The next British prime minister will be an anti-gay rights woman

Michael Segalov writes that both finalists to replace David Cameron for the leadership of the Conservative Party, Theresa May and Andrea Leadsom, have a record of opposing equal rights for gays.

Take a look at Theresa May who, in 1998, voted against equalising the age of consent for gay sex. That’s the same Theresa May who voted against repealing Section 28 – legislation that banned the “promotion” of homosexuality by local government and schools. She said no to same sex adoption, no to civil partnerships, and she didn’t once bother to turn up to vote on the Gender Recognition Act either.

In her time at the Home Office, policies have been put in place which forced LGBT asylum seekers to “prove” their sexuality, some allegedly through intimate photos and videos of same-sex sexual activity. Others were told that they couldn’t be gay simply because they had children.

Andrea Leadsom is the final contender, and despite only being elected to Parliament in 2010, she’s already managed to flex her anti-gay credentials. She too failed to vote in favour of same sex marriage, and has said that straight couples should have priority over gay ones when it comes to adopting children. Today on ITV News she clarified that she was “not happy” about the gay marriage law because of “hurt caused to many Christians”. Marriage, she continued, should have remained “as a Christian service that was for men and women who wanted to commit in the eyes of God”.

Segalov says that David Cameron, although not sympathetic to it, at least had the sense to realize that the writing was on the wall and to oppose same-sex marriage was politically toxic.

Leadsom and May might both be women, but there’s nothing progressive about either of them. The next Prime Minister of Britain is going to be a gay rights dinosaur, and our broken democracy means there’s nothing we can do.

Of the five people who contested for the nomination, only Michael Gove, whose name will be forever liked with backstabbing, has no anti-gay record.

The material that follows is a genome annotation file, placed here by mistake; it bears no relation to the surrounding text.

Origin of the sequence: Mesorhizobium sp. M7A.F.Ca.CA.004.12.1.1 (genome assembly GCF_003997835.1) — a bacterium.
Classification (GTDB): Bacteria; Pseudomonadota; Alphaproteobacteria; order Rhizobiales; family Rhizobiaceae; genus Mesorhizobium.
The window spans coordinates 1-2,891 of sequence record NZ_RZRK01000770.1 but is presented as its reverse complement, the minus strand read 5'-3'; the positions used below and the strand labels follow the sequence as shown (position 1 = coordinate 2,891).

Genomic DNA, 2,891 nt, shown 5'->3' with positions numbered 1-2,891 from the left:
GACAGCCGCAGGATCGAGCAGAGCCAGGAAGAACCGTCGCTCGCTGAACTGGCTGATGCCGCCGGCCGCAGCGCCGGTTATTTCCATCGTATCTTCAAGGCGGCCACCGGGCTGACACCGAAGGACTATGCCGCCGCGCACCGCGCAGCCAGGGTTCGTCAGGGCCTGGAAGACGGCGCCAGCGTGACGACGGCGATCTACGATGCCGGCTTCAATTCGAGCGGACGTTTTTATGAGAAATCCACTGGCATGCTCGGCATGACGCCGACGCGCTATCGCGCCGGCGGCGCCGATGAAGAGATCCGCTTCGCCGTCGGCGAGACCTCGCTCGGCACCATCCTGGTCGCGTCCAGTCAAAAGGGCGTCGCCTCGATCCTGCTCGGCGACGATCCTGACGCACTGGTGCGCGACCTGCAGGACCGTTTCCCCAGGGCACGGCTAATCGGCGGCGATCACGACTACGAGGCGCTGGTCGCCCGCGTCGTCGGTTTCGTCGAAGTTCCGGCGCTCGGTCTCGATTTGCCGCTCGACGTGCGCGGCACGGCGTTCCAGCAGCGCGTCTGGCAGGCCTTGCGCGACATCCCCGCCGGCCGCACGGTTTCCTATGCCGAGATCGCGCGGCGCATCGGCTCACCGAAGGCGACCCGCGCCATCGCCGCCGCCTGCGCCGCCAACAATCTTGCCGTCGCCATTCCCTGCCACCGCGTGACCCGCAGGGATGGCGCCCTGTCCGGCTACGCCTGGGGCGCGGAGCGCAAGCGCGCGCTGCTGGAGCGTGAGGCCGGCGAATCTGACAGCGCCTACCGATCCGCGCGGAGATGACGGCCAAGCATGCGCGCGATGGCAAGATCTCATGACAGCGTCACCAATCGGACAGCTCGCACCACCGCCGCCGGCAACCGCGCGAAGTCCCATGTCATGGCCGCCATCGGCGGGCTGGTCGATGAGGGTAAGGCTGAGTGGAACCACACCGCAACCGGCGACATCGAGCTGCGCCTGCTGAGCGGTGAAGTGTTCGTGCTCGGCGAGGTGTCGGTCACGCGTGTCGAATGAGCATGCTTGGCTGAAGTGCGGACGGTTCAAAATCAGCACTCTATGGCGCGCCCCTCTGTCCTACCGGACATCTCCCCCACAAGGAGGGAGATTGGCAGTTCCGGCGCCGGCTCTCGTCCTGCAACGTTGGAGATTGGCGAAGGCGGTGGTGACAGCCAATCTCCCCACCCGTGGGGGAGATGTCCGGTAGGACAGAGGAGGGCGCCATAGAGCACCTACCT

1. cartomancer says

    The tricky thing with Theresa May is that she has publicly announced that she has changed her mind on LGBT rights. It’s tricky because there’s no way of knowing whether this is a genuine change of opinion (which we should really allow for in people -- it would be altogether problematic if we didn’t allow public figures to change their minds), or whether she’s just toeing the party line and pretending for the sake of popularity. It is true that she voted in favour of full same-sex marriage in 2013, as David Cameron wanted.

    Of course, one might argue that she is, at least, canny enough to realise that appearing anti-LGBT will lose her votes and support now, whereas Andrea Loathesome very much isn’t. Even if the conversion wasn’t sincere she will continue to appease in this manner, and in some ways having politicians who recognise which way the wind is blowing on progressive issues is the most important thing, irrespective of their personal views.

    She’s pretty regressive, right-wing and reactionary on a lot of other issues though, so it’s not as if getting Theresa May is going to be in any sense ideal.

  2. Nick Gotts says

    Marriage, she continued, should have remained “as a Christian service that was for men and women who wanted to commit in the eyes of God”.

    That’s not just anti-gay, it’s utterly bizarre. Presumably, Loathsome does not recognise marriages performed in register offices, or those between Jews, Muslims, Hindus etc. In Scotland, there has never been a requirement for any religious participation for a marriage to be legally valid. In England and Wales, religious sanction (by a C. of E. minister, a Quaker congregation, or a rabbi) was only necessary between 1753 and 1836 (before 1753 the couple simply had to declare themselves married before witnesses, from 1836 civil marriage was permitted in register offices).

  3. lanir says

    @cartomancer #2: Genuine change of opinion or change of voting opinion? “In my newly revised opinion, you should all vote for me!”

    The latter does have the benefit of sounding like actual politics but maybe you guys will get lucky and whoever gets voted in will want to make the people happy so they can stay there awhile.

  4. Dunc says

    Amusingly, the leader of the Conservative Party in Scotland -- Ruth Davidson -- is a lesbian, currently in a civil partnership, and planning to get married, and she has said that whoever wins the leadership contest will be invited to her wedding.

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